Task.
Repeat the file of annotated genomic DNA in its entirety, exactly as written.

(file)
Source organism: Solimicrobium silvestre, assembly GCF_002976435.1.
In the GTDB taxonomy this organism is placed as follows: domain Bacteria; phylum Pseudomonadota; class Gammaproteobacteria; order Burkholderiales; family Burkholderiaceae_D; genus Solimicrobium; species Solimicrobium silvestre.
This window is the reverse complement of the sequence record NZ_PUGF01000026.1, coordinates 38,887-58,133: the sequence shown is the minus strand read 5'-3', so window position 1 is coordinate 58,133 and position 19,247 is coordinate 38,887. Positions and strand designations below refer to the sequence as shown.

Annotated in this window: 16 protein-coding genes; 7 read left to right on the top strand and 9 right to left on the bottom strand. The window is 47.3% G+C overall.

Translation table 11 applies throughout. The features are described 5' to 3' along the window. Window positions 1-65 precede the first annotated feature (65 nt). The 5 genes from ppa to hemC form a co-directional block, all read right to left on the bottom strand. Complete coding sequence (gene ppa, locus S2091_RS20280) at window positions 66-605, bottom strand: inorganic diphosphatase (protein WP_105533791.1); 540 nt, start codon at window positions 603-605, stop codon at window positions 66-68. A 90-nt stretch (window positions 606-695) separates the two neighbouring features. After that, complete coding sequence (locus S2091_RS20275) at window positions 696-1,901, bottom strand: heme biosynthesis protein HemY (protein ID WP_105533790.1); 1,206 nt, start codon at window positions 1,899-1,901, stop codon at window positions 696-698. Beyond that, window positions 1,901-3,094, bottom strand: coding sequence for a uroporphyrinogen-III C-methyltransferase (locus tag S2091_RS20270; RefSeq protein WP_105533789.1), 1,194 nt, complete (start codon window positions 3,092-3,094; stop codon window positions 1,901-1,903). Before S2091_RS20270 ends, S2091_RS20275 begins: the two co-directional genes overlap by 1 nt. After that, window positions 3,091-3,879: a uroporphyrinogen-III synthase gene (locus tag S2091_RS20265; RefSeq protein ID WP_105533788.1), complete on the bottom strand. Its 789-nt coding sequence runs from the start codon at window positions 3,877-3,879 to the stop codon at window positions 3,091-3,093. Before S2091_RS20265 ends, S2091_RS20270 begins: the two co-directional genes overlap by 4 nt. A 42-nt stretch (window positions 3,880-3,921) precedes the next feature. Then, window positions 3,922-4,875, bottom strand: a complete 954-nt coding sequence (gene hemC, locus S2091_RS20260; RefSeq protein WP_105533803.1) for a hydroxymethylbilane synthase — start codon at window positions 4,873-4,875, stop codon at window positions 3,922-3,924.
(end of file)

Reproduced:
Source organism: Solimicrobium silvestre, assembly GCF_002976435.1.
In the GTDB taxonomy this organism is placed as follows: domain Bacteria; phylum Pseudomonadota; class Gammaproteobacteria; order Burkholderiales; family Burkholderiaceae_D; genus Solimicrobium; species Solimicrobium silvestre.
This window is the reverse complement of the sequence record NZ_PUGF01000026.1, coordinates 38,887-58,133: the sequence shown is the minus strand read 5'-3', so window position 1 is coordinate 58,133 and position 19,247 is coordinate 38,887. Positions and strand designations below refer to the sequence as shown.

Annotated in this window: 16 protein-coding genes; 7 read left to right on the top strand and 9 right to left on the bottom strand. The window is 47.3% G+C overall.

Translation table 11 applies throughout. The features are described 5' to 3' along the window. Window positions 1-65 precede the first annotated feature (65 nt). The 5 genes from ppa to hemC form a co-directional block, all read right to left on the bottom strand. Complete coding sequence (gene ppa, locus S2091_RS20280) at window positions 66-605, bottom strand: inorganic diphosphatase (protein WP_105533791.1); 540 nt, start codon at window positions 603-605, stop codon at window positions 66-68. A 90-nt stretch (window positions 606-695) separates the two neighbouring features. After that, complete coding sequence (locus S2091_RS20275) at window positions 696-1,901, bottom strand: heme biosynthesis protein HemY (protein ID WP_105533790.1); 1,206 nt, start codon at window positions 1,899-1,901, stop codon at window positions 696-698. Beyond that, window positions 1,901-3,094, bottom strand: coding sequence for a uroporphyrinogen-III C-methyltransferase (locus tag S2091_RS20270; RefSeq protein WP_105533789.1), 1,194 nt, complete (start codon window positions 3,092-3,094; stop codon window positions 1,901-1,903). Before S2091_RS20270 ends, S2091_RS20275 begins: the two co-directional genes overlap by 1 nt. After that, window positions 3,091-3,879: a uroporphyrinogen-III synthase gene (locus tag S2091_RS20265; RefSeq protein ID WP_105533788.1), complete on the bottom strand. Its 789-nt coding sequence runs from the start codon at window positions 3,877-3,879 to the stop codon at window positions 3,091-3,093. Before S2091_RS20265 ends, S2091_RS20270 begins: the two co-directional genes overlap by 4 nt. A 42-nt stretch (window positions 3,880-3,921) precedes the next feature. Then, window positions 3,922-4,875, bottom strand: a complete 954-nt coding sequence (gene hemC, locus S2091_RS20260; RefSeq protein WP_105533803.1) for a hydroxymethylbilane synthase — start codon at window positions 4,873-4,875, stop codon at window positions 3,922-3,924.